Strategy lends purpose to high school doldrums
I used to play this card game called Fluxx quite a bit. The interesting thing about Fluxx is that at the beginning of each game, there is no win condition. Until someone plays a card that defines a goal, there is no way to succeed and win the game. Throughout every game of Fluxx, these goals are replaced or changed continually until a player fulfills the criteria of a goal that is currently in play, therefore winning the game.
In my four years of high school, I found myself frequently approaching and thinking about life as if it were a game. I would frame my classes and activities as experiences or resources to aid me in advancing toward my goals. I strategized on how I would approach everyday activities in order to increase efficiency and maximize the length of time I could spend procrastinating. So I made high school a game, mostly to decrease boredom, but also to help me organize how I approached life.
Trudging through the more monotonous portions of high school, it is easy to feel like what we are doing is pointless. We take classes because they’re on our schedules, not because we think they’re useful. Everything we do is meant to take up time and keep us busy until we can get out into the real world.
Some of us feel that we know what we want to do or be. We have decided what our goals are, and we have a plan on how to get there. However, we are stuck in this holding cell called high school, taking random courses which have no relation to that goal. It gets frustrating when it seems all we are doing is wasting our time trying to learn seemingly useless skills since we haven’t been deemed old enough to be free yet.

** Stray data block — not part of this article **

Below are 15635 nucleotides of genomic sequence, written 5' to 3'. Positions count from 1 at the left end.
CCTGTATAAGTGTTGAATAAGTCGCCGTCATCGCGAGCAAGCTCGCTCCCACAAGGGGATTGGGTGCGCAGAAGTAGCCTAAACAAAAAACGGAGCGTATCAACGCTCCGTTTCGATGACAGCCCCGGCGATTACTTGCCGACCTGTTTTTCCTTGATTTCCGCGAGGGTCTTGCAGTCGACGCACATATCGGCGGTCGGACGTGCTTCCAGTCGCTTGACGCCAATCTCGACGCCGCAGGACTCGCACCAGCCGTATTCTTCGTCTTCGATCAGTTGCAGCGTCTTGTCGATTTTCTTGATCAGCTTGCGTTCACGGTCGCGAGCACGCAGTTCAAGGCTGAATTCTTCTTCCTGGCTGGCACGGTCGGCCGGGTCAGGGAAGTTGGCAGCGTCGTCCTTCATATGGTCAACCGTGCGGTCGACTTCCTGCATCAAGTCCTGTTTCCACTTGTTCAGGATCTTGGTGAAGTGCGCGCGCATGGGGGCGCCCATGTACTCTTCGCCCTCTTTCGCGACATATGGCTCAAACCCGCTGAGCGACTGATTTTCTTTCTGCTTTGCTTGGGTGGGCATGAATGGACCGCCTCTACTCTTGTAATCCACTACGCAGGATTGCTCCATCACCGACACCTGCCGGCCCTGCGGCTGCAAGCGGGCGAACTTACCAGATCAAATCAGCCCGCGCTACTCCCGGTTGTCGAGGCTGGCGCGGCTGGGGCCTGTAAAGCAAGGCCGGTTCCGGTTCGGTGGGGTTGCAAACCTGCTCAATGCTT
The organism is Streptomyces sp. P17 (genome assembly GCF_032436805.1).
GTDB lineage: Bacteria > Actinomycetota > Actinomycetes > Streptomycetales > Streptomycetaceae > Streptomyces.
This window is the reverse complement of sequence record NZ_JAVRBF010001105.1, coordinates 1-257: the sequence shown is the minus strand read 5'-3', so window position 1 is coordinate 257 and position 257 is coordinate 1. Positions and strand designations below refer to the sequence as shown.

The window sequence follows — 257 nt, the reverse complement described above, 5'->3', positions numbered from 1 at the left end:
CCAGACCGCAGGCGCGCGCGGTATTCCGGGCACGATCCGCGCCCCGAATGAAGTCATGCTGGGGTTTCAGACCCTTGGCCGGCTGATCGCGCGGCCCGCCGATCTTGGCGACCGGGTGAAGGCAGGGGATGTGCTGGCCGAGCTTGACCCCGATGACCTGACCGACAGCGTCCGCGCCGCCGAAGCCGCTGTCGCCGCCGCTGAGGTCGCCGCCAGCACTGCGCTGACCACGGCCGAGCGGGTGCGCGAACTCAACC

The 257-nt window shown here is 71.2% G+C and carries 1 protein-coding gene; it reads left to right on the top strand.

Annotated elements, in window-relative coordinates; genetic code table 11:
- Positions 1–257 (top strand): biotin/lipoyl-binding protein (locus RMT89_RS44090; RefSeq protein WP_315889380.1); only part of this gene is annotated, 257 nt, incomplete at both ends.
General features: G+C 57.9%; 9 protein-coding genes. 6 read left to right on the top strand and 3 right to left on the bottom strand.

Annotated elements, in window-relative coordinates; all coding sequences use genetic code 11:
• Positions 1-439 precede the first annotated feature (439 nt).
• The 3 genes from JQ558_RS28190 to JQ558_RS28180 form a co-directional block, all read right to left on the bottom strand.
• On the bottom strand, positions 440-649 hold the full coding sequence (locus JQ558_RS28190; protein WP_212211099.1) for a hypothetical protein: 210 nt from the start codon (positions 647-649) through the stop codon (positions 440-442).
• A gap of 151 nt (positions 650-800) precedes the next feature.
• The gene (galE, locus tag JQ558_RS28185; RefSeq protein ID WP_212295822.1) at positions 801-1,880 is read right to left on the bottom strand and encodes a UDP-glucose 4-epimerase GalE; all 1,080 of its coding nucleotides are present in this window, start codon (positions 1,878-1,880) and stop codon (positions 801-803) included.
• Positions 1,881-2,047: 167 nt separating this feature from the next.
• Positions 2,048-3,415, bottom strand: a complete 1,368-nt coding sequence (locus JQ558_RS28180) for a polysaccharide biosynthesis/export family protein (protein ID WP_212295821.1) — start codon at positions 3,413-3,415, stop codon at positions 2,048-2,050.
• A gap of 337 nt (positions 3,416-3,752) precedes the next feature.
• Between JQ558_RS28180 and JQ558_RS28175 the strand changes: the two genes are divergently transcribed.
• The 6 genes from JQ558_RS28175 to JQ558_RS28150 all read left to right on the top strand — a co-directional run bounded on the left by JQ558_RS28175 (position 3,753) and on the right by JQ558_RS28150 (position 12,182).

Yet if we frame high school as a game, it turns all of this on its head. In many games, the future is uncertain. To win, players must constantly judge which of their assets will be useful and which should be discarded. This is more difficult in games like Fluxx where the goal isn’t necessarily set in stone. If a player were only to pursue the goal currently in play, then victory will continually elude them. Similarly, a player will struggle to succeed if they focus only on a long term goal, as they will lose sight of the current game. Instead, in order to win, one has to build a wide array of assets and keep an eye on both the long term plans and the current game unfolding in front of them.
With that strategy in mind, high school becomes meaningful. It is unrealistic to expect our goals not to change as we progress through life, just as it is unrealistic to expect our first bid for victory to always work in any game. In life, our ideals and priorities change. The goal isn’t set in stone. We don’t necessarily know what our success looks like. Therefore, when we are dealt a hand of cards or given a course load, it's not always best to discard everything that seems useless at first glance. The game that is life is still just beginning, and we can’t possibly know everything that is ahead.